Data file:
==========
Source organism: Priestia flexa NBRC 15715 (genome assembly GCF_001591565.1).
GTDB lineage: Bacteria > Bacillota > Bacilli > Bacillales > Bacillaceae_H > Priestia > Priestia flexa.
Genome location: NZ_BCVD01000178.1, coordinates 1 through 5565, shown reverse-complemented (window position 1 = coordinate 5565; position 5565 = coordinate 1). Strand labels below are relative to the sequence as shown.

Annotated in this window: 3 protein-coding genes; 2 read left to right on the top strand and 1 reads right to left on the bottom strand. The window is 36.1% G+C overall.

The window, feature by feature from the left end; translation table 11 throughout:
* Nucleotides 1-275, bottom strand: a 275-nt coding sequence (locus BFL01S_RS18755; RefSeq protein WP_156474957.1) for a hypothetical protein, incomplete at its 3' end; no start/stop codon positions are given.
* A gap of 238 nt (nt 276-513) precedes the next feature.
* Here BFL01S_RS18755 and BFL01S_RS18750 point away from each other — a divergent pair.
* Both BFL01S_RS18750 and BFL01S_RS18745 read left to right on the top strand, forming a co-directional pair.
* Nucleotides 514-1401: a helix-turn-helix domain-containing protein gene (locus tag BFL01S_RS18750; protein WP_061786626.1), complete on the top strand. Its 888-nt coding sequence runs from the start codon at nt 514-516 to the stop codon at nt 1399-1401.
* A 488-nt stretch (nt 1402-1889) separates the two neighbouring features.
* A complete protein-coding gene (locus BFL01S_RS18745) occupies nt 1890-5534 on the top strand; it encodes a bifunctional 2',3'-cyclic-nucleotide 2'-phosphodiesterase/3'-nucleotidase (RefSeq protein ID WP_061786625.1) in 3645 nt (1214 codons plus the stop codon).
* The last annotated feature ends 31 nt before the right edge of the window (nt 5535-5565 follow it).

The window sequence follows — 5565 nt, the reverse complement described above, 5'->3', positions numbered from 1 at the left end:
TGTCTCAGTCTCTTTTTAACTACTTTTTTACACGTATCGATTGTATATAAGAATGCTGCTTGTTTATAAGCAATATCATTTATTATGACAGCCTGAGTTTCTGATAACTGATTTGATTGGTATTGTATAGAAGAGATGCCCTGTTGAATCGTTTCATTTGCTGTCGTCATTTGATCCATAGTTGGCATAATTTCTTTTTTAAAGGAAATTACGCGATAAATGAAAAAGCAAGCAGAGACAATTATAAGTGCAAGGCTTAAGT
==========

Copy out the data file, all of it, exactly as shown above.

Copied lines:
Source organism: Priestia flexa NBRC 15715 (genome assembly GCF_001591565.1).
GTDB lineage: Bacteria > Bacillota > Bacilli > Bacillales > Bacillaceae_H > Priestia > Priestia flexa.
Genome location: NZ_BCVD01000178.1, coordinates 1 through 5565, shown reverse-complemented (window position 1 = coordinate 5565; position 5565 = coordinate 1). Strand labels below are relative to the sequence as shown.

Annotated in this window: 3 protein-coding genes; 2 read left to right on the top strand and 1 reads right to left on the bottom strand. The window is 36.1% G+C overall.

The window, feature by feature from the left end; translation table 11 throughout:
* Nucleotides 1-275, bottom strand: a 275-nt coding sequence (locus BFL01S_RS18755; RefSeq protein WP_156474957.1) for a hypothetical protein, incomplete at its 3' end; no start/stop codon positions are given.
* A gap of 238 nt (nt 276-513) precedes the next feature.
* Here BFL01S_RS18755 and BFL01S_RS18750 point away from each other — a divergent pair.
* Both BFL01S_RS18750 and BFL01S_RS18745 read left to right on the top strand, forming a co-directional pair.
* Nucleotides 514-1401: a helix-turn-helix domain-containing protein gene (locus tag BFL01S_RS18750; protein WP_061786626.1), complete on the top strand. Its 888-nt coding sequence runs from the start codon at nt 514-516 to the stop codon at nt 1399-1401.
* A 488-nt stretch (nt 1402-1889) separates the two neighbouring features.
* A complete protein-coding gene (locus BFL01S_RS18745) occupies nt 1890-5534 on the top strand; it encodes a bifunctional 2',3'-cyclic-nucleotide 2'-phosphodiesterase/3'-nucleotidase (RefSeq protein ID WP_061786625.1) in 3645 nt (1214 codons plus the stop codon).
* The last annotated feature ends 31 nt before the right edge of the window (nt 5535-5565 follow it).

The window sequence follows — 5565 nt, the reverse complement described above, 5'->3', positions numbered from 1 at the left end:
TGTCTCAGTCTCTTTTTAACTACTTTTTTACACGTATCGATTGTATATAAGAATGCTGCTTGTTTATAAGCAATATCATTTATTATGACAGCCTGAGTTTCTGATAACTGATTTGATTGGTATTGTATAGAAGAGATGCCCTGTTGAATCGTTTCATTTGCTGTCGTCATTTGATCCATAGTTGGCATAATTTCTTTTTTAAAGGAAATTACGCGATAAATGAAAAAGCAAGCAGAGACAATTATAAGTGCAAGGCTTAAGT